Identifying the Hidden Population: Former Intravenous Drug Users who are no Longer in Contact with Services. “Ask a Friend”

Sarah R. Donaldson (Lead / Corresponding author), Andrew Radley, John F. Dillon

Research output: Contribution to journalArticlepeer-review

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Abstract

People who, after a period of drug use, have changed their lifestyle and left substance use behind them are a hidden population within our communities. Lack of contact with drug services may mean that they are not tested for hepatitis C (HCV) infection through service‐led initiatives and, therefore, may be exposed to the chronic morbidity and risk of death inherent with a legacy of HCV infection. This study utilized respondent‐driven sampling (RDS) in a novel fashion to find those at historical risk of HCV. The social networks of people with a history of drug use were mapped, and individuals not currently in contact with services were invited to come forward for testing by members of their social network. The study used a reference group to inform study methodology and communication methods to reach out to this hidden population. One hundred and nine individuals received dry blood spot tests for HCV, 17.4% were antibody positive. Fifty one individuals met the inclusion criteria for this study. One hundred and twenty three invite‐to‐test coupons were issued; however, only one wave of recruitment consisting of one participant resulted from this method. Using RDS in historical social networks was not effective in this study and did not reach this hidden population and increase testing for HCV. This study is registered with clinicaltrials.gov (Ref NCT03697135).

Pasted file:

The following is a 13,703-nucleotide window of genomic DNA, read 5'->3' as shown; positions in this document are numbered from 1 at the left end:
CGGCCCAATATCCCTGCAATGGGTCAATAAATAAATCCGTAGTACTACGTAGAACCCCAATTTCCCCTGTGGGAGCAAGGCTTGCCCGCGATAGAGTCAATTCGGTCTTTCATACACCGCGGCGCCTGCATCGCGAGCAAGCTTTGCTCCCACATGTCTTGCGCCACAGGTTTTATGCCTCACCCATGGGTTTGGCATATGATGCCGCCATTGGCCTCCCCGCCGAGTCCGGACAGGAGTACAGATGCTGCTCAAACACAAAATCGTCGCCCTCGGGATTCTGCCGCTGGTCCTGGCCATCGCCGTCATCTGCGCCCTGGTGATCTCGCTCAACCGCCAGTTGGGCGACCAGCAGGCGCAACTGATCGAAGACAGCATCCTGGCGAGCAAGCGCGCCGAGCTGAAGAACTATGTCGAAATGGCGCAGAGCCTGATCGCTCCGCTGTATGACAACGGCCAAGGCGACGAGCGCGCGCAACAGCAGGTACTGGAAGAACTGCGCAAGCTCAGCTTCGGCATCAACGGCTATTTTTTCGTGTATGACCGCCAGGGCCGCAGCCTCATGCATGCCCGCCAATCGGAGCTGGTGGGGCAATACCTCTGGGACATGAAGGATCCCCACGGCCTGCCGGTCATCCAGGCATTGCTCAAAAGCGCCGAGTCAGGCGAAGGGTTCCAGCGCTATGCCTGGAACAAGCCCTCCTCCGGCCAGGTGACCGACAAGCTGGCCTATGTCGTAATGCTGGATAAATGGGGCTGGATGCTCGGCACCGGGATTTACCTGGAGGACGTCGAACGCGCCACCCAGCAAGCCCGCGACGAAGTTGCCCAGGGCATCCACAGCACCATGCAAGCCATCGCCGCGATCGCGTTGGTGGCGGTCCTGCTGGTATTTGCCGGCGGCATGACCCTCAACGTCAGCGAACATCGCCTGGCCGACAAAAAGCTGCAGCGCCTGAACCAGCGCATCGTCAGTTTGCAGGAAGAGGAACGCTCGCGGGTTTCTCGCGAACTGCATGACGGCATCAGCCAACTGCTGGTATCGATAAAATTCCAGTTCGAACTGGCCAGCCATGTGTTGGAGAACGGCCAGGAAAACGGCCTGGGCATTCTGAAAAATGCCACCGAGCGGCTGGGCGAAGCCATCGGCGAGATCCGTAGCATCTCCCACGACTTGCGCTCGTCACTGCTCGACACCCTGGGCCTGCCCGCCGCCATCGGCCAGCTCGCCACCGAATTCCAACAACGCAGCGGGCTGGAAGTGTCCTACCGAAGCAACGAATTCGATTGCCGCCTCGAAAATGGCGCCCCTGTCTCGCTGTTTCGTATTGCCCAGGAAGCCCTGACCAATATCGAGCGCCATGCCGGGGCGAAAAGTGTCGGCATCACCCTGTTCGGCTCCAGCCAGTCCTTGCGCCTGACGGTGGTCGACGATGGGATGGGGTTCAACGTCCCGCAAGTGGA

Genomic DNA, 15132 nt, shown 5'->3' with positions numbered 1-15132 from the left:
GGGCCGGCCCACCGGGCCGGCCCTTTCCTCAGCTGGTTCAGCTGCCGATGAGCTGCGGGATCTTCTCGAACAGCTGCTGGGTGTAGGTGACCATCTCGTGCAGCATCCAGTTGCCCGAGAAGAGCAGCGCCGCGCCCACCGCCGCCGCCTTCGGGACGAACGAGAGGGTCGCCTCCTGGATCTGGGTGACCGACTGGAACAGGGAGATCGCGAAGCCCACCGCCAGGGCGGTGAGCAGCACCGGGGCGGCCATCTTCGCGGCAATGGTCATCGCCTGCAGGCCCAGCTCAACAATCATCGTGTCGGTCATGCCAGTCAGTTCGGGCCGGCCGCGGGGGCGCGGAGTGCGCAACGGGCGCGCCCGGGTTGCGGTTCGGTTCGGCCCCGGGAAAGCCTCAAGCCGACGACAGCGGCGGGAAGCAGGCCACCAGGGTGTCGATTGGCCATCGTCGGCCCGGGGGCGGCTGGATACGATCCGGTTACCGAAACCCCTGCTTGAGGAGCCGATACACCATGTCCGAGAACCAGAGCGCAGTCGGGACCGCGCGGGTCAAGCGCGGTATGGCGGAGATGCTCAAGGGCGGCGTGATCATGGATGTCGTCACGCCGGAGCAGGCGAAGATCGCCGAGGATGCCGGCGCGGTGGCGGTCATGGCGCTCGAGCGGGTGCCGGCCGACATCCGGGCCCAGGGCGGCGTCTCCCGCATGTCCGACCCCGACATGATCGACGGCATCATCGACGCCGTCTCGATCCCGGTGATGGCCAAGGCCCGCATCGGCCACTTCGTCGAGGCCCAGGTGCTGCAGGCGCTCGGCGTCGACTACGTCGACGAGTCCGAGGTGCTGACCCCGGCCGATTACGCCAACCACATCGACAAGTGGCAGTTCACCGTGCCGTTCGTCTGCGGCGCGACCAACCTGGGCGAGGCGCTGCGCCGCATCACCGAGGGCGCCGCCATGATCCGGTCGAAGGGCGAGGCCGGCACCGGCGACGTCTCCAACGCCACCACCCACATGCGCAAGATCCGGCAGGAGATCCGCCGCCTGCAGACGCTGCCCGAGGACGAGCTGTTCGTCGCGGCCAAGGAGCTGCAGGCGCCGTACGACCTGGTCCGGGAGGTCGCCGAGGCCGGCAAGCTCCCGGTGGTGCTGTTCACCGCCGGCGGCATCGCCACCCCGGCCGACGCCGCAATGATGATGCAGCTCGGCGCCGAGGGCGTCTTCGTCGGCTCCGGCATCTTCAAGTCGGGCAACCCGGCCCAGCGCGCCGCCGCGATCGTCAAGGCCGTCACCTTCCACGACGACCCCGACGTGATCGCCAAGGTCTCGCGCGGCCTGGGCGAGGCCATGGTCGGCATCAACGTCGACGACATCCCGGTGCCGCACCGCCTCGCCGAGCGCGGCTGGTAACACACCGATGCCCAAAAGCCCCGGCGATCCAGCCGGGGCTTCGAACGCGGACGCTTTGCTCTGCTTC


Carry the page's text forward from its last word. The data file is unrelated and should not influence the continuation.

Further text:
Original languageEnglish
Article number170
Number of pages11
JournalDiagnostics
Volume11
Issue number2
DOIs
Publication statusPublished - 25 Jan 2021

Keywords

  • hepatitis C
  • models of care
  • PWID
  • social networks
  • repondent-driven sampling
  • dry blood spot

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